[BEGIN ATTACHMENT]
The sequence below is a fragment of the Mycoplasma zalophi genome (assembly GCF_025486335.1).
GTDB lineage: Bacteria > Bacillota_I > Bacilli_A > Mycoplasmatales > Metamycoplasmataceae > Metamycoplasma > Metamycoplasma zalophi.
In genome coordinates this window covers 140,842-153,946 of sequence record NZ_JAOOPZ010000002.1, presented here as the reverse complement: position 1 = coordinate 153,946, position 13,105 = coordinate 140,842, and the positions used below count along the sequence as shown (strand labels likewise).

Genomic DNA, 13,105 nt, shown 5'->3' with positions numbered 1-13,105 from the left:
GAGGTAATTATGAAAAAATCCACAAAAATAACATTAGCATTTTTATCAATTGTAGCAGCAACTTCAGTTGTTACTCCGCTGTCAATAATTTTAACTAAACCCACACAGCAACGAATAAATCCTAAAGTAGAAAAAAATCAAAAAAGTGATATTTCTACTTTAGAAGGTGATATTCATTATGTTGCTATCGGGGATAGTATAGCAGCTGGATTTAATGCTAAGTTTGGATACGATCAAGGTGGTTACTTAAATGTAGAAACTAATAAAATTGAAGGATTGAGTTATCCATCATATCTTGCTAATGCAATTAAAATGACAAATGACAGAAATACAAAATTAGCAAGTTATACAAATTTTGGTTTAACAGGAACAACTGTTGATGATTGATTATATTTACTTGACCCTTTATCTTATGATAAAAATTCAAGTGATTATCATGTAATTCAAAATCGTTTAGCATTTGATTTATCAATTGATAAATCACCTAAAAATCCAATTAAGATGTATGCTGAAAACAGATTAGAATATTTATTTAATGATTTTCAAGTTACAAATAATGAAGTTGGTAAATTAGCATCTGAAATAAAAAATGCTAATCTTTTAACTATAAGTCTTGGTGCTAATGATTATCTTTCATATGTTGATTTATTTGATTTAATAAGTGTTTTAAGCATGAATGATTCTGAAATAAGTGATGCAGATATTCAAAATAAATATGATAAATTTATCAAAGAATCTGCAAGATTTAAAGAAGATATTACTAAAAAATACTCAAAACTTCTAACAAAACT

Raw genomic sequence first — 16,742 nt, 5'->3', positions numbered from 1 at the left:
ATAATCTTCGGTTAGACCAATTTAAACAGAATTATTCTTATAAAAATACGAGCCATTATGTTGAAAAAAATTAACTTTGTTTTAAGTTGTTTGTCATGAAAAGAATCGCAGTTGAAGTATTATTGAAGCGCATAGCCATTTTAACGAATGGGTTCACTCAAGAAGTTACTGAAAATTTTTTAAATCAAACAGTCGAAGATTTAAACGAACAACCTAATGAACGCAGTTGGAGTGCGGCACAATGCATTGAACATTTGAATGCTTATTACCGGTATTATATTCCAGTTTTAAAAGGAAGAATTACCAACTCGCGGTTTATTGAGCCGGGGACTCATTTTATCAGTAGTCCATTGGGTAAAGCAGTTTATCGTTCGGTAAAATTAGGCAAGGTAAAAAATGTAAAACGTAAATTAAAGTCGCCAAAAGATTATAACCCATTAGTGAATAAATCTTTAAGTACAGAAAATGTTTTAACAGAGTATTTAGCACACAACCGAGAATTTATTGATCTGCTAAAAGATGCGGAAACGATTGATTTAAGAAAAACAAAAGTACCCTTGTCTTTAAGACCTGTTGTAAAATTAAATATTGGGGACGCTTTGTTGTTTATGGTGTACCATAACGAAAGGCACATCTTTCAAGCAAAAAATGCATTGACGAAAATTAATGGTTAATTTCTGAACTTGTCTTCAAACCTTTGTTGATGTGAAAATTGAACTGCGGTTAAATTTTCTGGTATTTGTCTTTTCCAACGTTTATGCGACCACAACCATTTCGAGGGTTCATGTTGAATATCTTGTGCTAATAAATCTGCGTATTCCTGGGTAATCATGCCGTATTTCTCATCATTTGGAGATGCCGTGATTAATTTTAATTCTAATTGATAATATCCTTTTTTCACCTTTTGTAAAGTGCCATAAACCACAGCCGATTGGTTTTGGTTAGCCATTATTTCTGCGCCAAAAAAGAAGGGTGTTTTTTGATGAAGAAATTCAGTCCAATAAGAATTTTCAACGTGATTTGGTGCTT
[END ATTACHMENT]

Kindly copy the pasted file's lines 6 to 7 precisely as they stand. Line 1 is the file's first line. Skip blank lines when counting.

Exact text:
Raw genomic sequence first — 16,742 nt, 5'->3', positions numbered from 1 at the left:
ATAATCTTCGGTTAGACCAATTTAAACAGAATTATTCTTATAAAAATACGAGCCATTATGTTGAAAAAAATTAACTTTGTTTTAAGTTGTTTGTCATGAAAAGAATCGCAGTTGAAGTATTATTGAAGCGCATAGCCATTTTAACGAATGGGTTCACTCAAGAAGTTACTGAAAATTTTTTAAATCAAACAGTCGAAGATTTAAACGAACAACCTAATGAACGCAGTTGGAGTGCGGCACAATGCATTGAACATTTGAATGCTTATTACCGGTATTATATTCCAGTTTTAAAAGGAAGAATTACCAACTCGCGGTTTATTGAGCCGGGGACTCATTTTATCAGTAGTCCATTGGGTAAAGCAGTTTATCGTTCGGTAAAATTAGGCAAGGTAAAAAATGTAAAACGTAAATTAAAGTCGCCAAAAGATTATAACCCATTAGTGAATAAATCTTTAAGTACAGAAAATGTTTTAACAGAGTATTTAGCACACAACCGAGAATTTATTGATCTGCTAAAAGATGCGGAAACGATTGATTTAAGAAAAACAAAAGTACCCTTGTCTTTAAGACCTGTTGTAAAATTAAATATTGGGGACGCTTTGTTGTTTATGGTGTACCATAACGAAAGGCACATCTTTCAAGCAAAAAATGCATTGACGAAAATTAATGGTTAATTTCTGAACTTGTCTTCAAACCTTTGTTGATGTGAAAATTGAACTGCGGTTAAATTTTCTGGTATTTGTCTTTTCCAACGTTTATGCGACCACAACCATTTCGAGGGTTCATGTTGAATATCTTGTGCTAATAAATCTGCGTATTCCTGGGTAATCATGCCGTATTTCTCATCATTTGGAGATGCCGTGATTAATTTTAATTCTAATTGATAATATCCTTTTTTCACCTTTTGTAAAGTGCCATAAACCACAGCCGATTGGTTTTGGTTAGCCATTATTTCTGCGCCAAAAAAGAAGGGTGTTTTTTGATGAAGAAATTCAGTCCAATAAGAATTTTCAACGTGATTTGGTGCTT